Ullahpara Upazila

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ullapara is located in Bangladesh
Location in Bangladesh
Coordinates: 24°19.2′N 89°34′E / 24.3200°N 89.567°E / 24.3200; 89.567Coordinates: 24°19.2′N 89°34′E / 24.3200°N 89.567°E / 24.3200; 89.567
Country Bangladesh
Division Rajshahi Division
District Sirajganj District
 • Total 414.43 km2 (160.01 sq mi)
Population (1991)
 • Total 399,074
 • Density 960/km2 (2,500/sq mi)
Time zone BST (UTC+6)
Postal code [6760]
Website Map

Ullahpara (Bengali: উল্লাপাড়া) is an upazila in Sirajganj District, Rajshahi Division, Bangladesh.[1] It is known as the gateway to North Bengal, since the Dhaka-Rangpur and Dhaka-Rajshahi highways intersect at Hatikumrul in Ullahpara.


Around 4500 BC, the region of Varendra consisted of parts of Dinajpur, Joypurhat, Bogra, Rajshahi and western Pabna. Pabna and Mymensingh were formed by the deposition of alluvial river soil. At that time, there was no Jamuna River, and Sirajganj and Tangail were part of Mymensingh. According to the Chinese traveler Xuanzang, Sirajgonj was inhabited for seven centuries before the Jamuna began to separate the region from the rest of Mymensingh. At that time, the new region was underwater for eight or nine months of the year. According to Xuanzang, the west bank of the Karatoya River was in the kingdom of Pundravardhana; Ullapara was probably also in th kingdom at the time. The area was settled during the eras of Muslim administration (1204-1757) and the British Raj (1757-1947) before a business center was established. In 1875 a thana (police station) was built, and on July 2, 1983 Ullahpara became an upazila.


Ullahpara, with 69,479 households and an area of 414 square kilometres (160 sq mi), was built on alluvial soil deposited by the Padma, Jamuna and other rivers. The upazilas of Raiganj and Tarash are to the north, Tarash and Bhangura to the west, Faridpur and Shahjadpur to the south and Belkuchi and Kamarkhanda to the east. Ullahpara is an estimated 10–12 feet (3.0–3.7 m) above sea level, and is drained by the Karatoya, Fulzor, Jopjopia and Kamla Dargadoh Rivers. The average annual high temperature is 35 °C (95 °F), and the average low is 21 °C (70 °F). Annual average rainfall is 170–190 centimetres (67–75 in).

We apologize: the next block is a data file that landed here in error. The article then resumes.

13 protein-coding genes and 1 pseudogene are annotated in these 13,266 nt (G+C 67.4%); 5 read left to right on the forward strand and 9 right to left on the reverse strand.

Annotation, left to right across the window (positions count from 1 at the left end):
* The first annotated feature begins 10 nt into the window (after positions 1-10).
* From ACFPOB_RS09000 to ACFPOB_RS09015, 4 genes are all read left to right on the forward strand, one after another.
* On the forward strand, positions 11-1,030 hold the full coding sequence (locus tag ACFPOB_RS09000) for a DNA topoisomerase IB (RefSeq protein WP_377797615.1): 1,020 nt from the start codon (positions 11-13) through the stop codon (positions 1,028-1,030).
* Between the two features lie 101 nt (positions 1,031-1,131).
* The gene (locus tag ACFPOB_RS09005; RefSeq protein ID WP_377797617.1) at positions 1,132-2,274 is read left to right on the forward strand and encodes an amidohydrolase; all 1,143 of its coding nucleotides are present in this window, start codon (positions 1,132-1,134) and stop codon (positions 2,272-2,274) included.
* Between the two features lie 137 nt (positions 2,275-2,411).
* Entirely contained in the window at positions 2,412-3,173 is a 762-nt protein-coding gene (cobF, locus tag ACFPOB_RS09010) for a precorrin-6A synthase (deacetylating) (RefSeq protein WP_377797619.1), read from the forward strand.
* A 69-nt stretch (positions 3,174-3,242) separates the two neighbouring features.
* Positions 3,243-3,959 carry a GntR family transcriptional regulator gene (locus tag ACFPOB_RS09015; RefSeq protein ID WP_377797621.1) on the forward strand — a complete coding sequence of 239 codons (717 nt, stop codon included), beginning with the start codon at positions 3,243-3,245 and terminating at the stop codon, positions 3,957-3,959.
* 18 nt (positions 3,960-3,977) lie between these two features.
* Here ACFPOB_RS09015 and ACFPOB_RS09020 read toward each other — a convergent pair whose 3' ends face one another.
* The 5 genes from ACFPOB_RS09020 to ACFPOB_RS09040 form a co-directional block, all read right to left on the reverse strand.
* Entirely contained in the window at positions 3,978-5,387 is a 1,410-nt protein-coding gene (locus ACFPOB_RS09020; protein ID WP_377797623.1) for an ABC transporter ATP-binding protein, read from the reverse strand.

In the 1991 Bangladesh census, Ullapara had a population of 399,074. Males were 51.13 percent of the population, and females 48.87 percent. The population aged 18 and older was 192,188. Ullapara had an average literacy rate of 39.61 percent (ages seven and older); males had a 44.81-percent literacy rate and females a 34.09-percent rate, compared to the national average of 82.4 percent.[2]


Rivers were formerly the only effective routes of communication. The Dhaka-Rangpur highway and the Dhaka-Rajshahi railway connect the upazila (at the village of Newargacha) with other parts of Bangladesh. A road network exists, and the Bangabandhu Bridge over the Jamuna has reduced the overland travel time to Dhaka to about three hours.


Ullahpara's oldest secondary school, Salop High School (estabd. in 1905),the second oldest Ullapara Merchant's Pilot High English School, was founded in 1906 by the jute merchants of the small river port. Other schools are Kaliakoir Adarsha High School, Ullapara Science College, Government Akbar Ali College and K.A.M High School. Akbar Ali College, founded in 1970, was the upazila's first college. There are also some schools as Momena Ali Biggan School, Mohonpur KM Institution, Udhunia Manikjan High School, Ullahpara Adarsha High School Shribari Haribhanga Govt. Primary School Kayra High School & College, Kayra Fazil Madrasa, Kayra Baghal Pur Govt Primary School, Dadpur High School, Kayra, Kayra Khadiza Saeed High school etc....

Notable residents[edit]

Notable residents have included politician Abdur Rashid Tarkabagish, revolutionary Rajendra Lahiri, H.T Imam, Abdul Latif Mirza and M. Akbar Ali.

See also[edit]


  1. ^ Md. Ruhul Amin (2012), "Ullahpara Upazila", in Sirajul Islam and Ahmed A. Jamal, Banglapedia: National Encyclopedia of Bangladesh (Second ed.), Asiatic Society of Bangladesh 
  2. ^ "Population Census Wing, BBS.". Archived from the original on 2005-03-27. Retrieved November 10, 2006.